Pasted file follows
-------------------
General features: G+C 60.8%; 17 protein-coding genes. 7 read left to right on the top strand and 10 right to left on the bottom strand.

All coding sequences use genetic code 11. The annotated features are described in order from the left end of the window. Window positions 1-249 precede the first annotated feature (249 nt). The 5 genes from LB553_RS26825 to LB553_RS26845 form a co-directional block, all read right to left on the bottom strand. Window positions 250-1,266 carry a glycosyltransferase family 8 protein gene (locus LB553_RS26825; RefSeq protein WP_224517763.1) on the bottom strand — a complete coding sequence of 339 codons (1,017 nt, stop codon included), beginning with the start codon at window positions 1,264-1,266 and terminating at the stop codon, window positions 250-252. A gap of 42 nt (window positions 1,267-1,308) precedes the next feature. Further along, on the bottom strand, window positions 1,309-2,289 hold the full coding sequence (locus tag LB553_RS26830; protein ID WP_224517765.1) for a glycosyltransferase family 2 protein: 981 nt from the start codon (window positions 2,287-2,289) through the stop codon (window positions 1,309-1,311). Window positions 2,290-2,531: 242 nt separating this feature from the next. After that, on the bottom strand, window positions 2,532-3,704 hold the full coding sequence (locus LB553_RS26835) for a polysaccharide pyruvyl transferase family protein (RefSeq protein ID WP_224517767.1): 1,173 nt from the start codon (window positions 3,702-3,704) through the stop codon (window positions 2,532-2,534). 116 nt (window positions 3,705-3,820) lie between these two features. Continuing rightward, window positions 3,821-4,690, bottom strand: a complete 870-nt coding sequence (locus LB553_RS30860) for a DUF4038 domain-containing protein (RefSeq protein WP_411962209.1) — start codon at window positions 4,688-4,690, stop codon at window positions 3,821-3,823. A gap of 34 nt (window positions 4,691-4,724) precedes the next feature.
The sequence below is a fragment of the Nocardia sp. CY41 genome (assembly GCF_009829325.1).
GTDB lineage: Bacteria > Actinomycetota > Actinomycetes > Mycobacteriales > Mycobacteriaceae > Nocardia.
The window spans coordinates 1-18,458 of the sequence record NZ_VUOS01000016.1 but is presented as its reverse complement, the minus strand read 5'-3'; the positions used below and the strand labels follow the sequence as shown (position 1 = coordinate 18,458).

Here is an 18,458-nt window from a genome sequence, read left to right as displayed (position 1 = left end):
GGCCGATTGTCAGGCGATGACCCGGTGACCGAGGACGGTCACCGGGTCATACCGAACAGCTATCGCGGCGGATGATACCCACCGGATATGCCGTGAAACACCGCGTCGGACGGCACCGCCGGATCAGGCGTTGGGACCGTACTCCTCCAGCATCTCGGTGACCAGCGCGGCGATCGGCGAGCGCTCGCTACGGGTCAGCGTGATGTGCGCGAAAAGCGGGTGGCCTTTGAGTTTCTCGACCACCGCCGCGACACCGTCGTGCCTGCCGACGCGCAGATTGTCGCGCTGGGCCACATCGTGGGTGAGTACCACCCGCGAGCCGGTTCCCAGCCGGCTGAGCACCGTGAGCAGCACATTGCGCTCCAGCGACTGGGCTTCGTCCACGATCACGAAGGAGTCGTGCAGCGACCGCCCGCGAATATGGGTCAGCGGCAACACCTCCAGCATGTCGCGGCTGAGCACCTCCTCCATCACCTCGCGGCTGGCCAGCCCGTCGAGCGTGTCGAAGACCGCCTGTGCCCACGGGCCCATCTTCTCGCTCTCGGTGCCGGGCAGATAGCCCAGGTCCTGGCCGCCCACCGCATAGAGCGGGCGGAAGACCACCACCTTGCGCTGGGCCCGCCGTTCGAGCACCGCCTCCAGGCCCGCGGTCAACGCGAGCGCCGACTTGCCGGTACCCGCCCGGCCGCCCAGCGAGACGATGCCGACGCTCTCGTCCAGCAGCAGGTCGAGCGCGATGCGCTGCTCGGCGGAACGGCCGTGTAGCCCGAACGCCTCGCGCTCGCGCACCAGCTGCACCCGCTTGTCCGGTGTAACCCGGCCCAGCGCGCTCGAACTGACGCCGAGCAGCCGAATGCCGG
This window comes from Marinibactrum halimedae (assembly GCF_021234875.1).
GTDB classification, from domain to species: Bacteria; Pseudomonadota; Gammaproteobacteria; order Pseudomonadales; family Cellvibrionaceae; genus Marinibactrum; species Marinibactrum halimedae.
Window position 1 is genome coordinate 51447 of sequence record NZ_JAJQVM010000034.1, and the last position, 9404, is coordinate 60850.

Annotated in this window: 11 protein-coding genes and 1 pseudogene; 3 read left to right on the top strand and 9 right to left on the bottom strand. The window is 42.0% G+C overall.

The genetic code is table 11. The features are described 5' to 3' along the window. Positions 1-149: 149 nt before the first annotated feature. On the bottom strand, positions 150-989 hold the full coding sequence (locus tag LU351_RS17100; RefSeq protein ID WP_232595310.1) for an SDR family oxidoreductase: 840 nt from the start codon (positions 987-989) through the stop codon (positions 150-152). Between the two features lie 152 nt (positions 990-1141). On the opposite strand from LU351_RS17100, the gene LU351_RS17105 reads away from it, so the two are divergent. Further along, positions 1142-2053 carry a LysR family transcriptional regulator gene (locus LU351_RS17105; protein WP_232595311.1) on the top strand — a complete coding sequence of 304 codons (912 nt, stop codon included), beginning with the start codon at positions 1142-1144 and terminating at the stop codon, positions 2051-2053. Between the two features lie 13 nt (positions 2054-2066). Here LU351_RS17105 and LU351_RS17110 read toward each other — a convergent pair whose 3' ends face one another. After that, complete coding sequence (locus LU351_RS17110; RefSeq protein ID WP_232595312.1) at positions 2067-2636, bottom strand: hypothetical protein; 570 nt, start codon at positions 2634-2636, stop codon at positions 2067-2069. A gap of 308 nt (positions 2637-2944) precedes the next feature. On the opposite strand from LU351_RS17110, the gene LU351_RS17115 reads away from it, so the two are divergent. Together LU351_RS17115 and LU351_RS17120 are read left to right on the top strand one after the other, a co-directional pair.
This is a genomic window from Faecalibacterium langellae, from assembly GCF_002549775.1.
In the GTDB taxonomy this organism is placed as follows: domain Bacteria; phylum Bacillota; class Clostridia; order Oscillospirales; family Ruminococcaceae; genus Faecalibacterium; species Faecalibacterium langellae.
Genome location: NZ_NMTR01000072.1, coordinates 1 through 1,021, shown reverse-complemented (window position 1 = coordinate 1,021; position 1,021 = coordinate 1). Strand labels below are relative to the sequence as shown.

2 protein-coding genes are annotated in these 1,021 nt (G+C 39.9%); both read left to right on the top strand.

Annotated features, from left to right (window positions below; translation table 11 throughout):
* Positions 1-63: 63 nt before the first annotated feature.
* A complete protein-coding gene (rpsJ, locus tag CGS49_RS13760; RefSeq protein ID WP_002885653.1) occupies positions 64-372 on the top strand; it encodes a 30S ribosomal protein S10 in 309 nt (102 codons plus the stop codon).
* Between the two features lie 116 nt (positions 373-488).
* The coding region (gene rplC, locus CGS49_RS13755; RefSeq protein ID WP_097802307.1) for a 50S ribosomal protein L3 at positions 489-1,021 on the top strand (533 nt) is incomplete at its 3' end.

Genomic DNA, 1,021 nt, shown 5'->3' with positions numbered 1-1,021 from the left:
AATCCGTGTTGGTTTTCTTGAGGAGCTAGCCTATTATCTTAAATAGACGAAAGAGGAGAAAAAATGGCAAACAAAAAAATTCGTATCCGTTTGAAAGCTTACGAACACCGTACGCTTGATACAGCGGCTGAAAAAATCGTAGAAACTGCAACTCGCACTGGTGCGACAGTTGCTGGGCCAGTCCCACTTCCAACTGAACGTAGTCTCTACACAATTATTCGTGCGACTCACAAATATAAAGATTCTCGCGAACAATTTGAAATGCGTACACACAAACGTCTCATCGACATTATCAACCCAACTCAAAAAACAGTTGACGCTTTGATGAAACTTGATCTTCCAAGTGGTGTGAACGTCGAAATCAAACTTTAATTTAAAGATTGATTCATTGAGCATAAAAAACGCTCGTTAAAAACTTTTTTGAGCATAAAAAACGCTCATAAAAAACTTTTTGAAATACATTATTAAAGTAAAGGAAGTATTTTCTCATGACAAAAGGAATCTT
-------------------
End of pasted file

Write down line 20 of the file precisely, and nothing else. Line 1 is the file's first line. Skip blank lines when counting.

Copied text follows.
* Between the two features lie 116 nt (positions 373-488).